Courtney Hayes, a 33-year-old swimming instructor and business owner, spent a lot of time dreaming about what it would be like to announce her rainbow baby.
But after four devastating miscarriages, Hayes had pretty much given up hope. And yet, for the first time in her life, Hayes had made peace with her her journey. Two months after her fourth miscarriage, Hayes took a trip with her girlfriends to Lake Tahoe, a trip that she says was incredibly freeing for her. She and her husband, Josh, had decided to pursue adoption, a decision that left them both with a sense of closure as well as excitement for the future.
Instead of focusing on getting pregnant, staying pregnant, or losing a baby — thoughts that had consumed her for the past 18 months — Hayes tells Babble that she just “let it go.” She swam in 55-degree water, ran 14 miles up and down a mountain without worrying about how it would affect her fertility, and did everything that she said made her feel like herself again.
“I laughed until I cried, I ate too much, drank some wine, and just felt like I was getting my life back,” says Hayes. “My smile didn’t feel fake. Trying to get pregnant and stay pregnant had consumed me … it was a huge weight off my shoulders to let that go.”
But shortly after Hayes returned from her trip, refreshed and relaxed, she felt something was different. After four pregnancies, she knew the symptoms pretty well. A test later confirmed that she was, indeed, pregnant. Naturally, the couple was faced with a rollercoaster of emotion. Hayes’ husband was particularly worried about what another pregnancy and potential loss could do to his wife after she had worked so hard to find peace.
And yet, despite their fears and misgivings, they were also excited. And they began to grow more and more excited with each passing week. “This whole pregnancy felt different and I felt more excitement from the beginning with this one than any other,” notes Hayes.
By the time they reached the 14-week mark, the couple had started talking about “when” they would have their baby — instead of “if.” At their 18-week scan, as Courtney and Josh counted fingers and toes and four heart chambers, they started to breathe a sigh of relief.
But then, the doctor came in to deliver the news that there was something wrong with their son’s heart. “It felt like the world stopped moving,” says Hayes of hearing the words that she had been fearing all along. “My own heart stopped at that moment.”
Their son was diagnosed with a heart defect called Truncus Arteriosus, a condition in which the heart only has one artery instead of two. The condition varies in severity but requires several open-heart surgeries and the extent of their son’s heart defect can’t be determined until he is born. Instead of the joyful rainbow baby announcement Hayes had hoped to share, she instead posted a heartbreaking update on her Facebook page about her son’s diagnosis:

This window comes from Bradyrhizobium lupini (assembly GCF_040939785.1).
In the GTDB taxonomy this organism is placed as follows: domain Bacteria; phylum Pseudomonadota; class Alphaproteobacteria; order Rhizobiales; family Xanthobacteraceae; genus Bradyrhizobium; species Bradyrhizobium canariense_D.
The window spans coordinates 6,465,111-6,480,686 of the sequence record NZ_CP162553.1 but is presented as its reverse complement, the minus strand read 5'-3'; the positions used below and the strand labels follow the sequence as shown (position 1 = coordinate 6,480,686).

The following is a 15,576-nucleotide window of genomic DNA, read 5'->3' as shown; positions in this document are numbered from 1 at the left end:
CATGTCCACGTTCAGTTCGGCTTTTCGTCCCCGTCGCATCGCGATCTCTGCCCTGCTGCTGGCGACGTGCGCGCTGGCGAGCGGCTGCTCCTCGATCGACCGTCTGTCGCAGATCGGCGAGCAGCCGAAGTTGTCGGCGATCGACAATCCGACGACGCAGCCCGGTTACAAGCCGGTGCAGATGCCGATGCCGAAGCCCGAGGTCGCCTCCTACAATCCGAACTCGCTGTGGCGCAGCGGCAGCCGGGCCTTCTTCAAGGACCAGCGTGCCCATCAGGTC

Since then, Courtney and Josh have been struggling to sort through what their son will need when he is born, figuring out how to face a future so different than anything they could have ever imagined, and struggling to find the courage to fight for the baby they had dreamed of for so long.
“I have good days and bad days,” says Hayes. “It is a very strange mix of emotions. I am SO excited to be at a point in pregnancy that I never dreamed of. So there are moments where I feel complete wonder and immense thankfulness for this baby. He feels like a miracle to me. But, the fear of the unknown is consuming. I never thought I would feel pain that would compare to the miscarriages so soon, but the day of the diagnosis was the worst day of my life.”
Right now, Hayes is preparing to make the move to Philadelphia. Her doctors want her there by the time she is 32 weeks pregnant. Once she gives birth, her son will undergo the first of his surgeries at Children’s Hospital of Philadelphia.
The couple does have family in Philadelphia to stay with, but they will still be paying their home mortgage back in Arizona and unfortunately, because the baby is due in early 2017, they will also be paying their insurance deductible and all the staggering costs of multiple open-heart surgeries for their son.
For now, the couple has put their immediate adoption plans on hold but hopes that someday, they will still be able to add to their family.
And while she admits that part of her is still hoping for a miracle, Hayes feels humbled by the time she has already spent with her son — and is taking cues from the little guy who is teaching his mama a thing or two about fighting.
“Just the fact that he is here and still thriving in my belly tells me he is special and a fighter,” says Hayes. “Although this is not how I imagined it, I have to believe this little guy has a purpose.”
If you would like to donate to help Courtney and Josh with their rainbow baby, they have a GoFundMe page set up for medical expenses for the multiple surgeries and other medical needs their family will need.More On